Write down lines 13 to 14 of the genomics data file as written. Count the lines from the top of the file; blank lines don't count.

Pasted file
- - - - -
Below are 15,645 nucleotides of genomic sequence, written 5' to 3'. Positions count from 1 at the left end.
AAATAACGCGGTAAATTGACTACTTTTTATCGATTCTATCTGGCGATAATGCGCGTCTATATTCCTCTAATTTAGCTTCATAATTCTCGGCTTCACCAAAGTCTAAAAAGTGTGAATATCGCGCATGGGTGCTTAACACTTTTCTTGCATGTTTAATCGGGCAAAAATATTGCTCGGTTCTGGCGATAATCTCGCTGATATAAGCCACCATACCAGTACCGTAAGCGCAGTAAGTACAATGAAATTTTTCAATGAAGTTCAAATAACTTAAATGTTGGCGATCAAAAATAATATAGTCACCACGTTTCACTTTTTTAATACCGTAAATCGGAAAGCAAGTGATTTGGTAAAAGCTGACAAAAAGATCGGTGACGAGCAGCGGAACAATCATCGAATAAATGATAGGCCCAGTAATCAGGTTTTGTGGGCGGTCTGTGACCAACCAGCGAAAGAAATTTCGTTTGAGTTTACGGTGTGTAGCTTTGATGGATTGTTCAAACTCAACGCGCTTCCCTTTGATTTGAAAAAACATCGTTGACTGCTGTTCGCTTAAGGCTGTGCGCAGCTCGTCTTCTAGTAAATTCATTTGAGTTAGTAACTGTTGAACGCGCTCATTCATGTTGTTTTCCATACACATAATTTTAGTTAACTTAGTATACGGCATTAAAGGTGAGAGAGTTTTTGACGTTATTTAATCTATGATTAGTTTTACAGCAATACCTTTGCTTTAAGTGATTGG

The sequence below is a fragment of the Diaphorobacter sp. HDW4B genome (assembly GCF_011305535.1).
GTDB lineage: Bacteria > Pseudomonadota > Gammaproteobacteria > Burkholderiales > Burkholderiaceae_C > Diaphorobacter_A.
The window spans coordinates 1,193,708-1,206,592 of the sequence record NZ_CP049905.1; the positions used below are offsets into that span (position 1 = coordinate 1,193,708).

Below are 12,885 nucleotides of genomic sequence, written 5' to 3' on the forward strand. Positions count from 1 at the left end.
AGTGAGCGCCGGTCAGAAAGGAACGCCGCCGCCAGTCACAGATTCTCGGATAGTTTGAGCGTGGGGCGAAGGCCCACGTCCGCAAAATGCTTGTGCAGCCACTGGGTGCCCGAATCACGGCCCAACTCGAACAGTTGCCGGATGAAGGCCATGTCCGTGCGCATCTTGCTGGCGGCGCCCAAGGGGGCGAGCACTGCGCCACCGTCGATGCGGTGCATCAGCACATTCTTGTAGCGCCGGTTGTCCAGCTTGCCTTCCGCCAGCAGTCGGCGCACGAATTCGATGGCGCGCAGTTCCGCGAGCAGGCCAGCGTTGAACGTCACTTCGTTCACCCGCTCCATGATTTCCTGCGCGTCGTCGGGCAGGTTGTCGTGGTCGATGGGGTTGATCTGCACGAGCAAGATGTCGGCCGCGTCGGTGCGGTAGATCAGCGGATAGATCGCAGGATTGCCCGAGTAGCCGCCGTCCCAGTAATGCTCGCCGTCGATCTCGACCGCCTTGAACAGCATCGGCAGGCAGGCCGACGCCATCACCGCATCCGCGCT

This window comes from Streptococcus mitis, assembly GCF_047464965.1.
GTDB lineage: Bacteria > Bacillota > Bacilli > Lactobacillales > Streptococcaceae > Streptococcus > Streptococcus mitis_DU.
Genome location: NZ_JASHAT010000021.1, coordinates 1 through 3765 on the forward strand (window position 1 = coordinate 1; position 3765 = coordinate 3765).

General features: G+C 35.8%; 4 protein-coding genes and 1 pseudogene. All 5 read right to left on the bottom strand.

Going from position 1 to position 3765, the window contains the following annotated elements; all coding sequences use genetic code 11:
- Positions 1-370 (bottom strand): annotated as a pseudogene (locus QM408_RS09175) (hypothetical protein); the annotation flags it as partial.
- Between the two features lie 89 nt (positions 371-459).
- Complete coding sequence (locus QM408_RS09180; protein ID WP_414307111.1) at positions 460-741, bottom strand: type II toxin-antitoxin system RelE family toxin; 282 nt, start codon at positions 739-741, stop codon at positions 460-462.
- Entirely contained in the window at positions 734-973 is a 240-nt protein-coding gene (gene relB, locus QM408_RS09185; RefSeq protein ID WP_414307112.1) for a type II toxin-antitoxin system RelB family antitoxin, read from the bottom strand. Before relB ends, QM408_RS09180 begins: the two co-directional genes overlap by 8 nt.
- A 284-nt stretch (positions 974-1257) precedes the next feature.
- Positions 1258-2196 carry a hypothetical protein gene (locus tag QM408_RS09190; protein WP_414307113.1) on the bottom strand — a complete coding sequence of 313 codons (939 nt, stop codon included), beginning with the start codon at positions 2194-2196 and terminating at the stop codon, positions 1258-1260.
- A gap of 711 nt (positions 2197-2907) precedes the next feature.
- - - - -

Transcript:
- Positions 1-370 (bottom strand): annotated as a pseudogene (locus QM408_RS09175) (hypothetical protein); the annotation flags it as partial.
- Between the two features lie 89 nt (positions 371-459).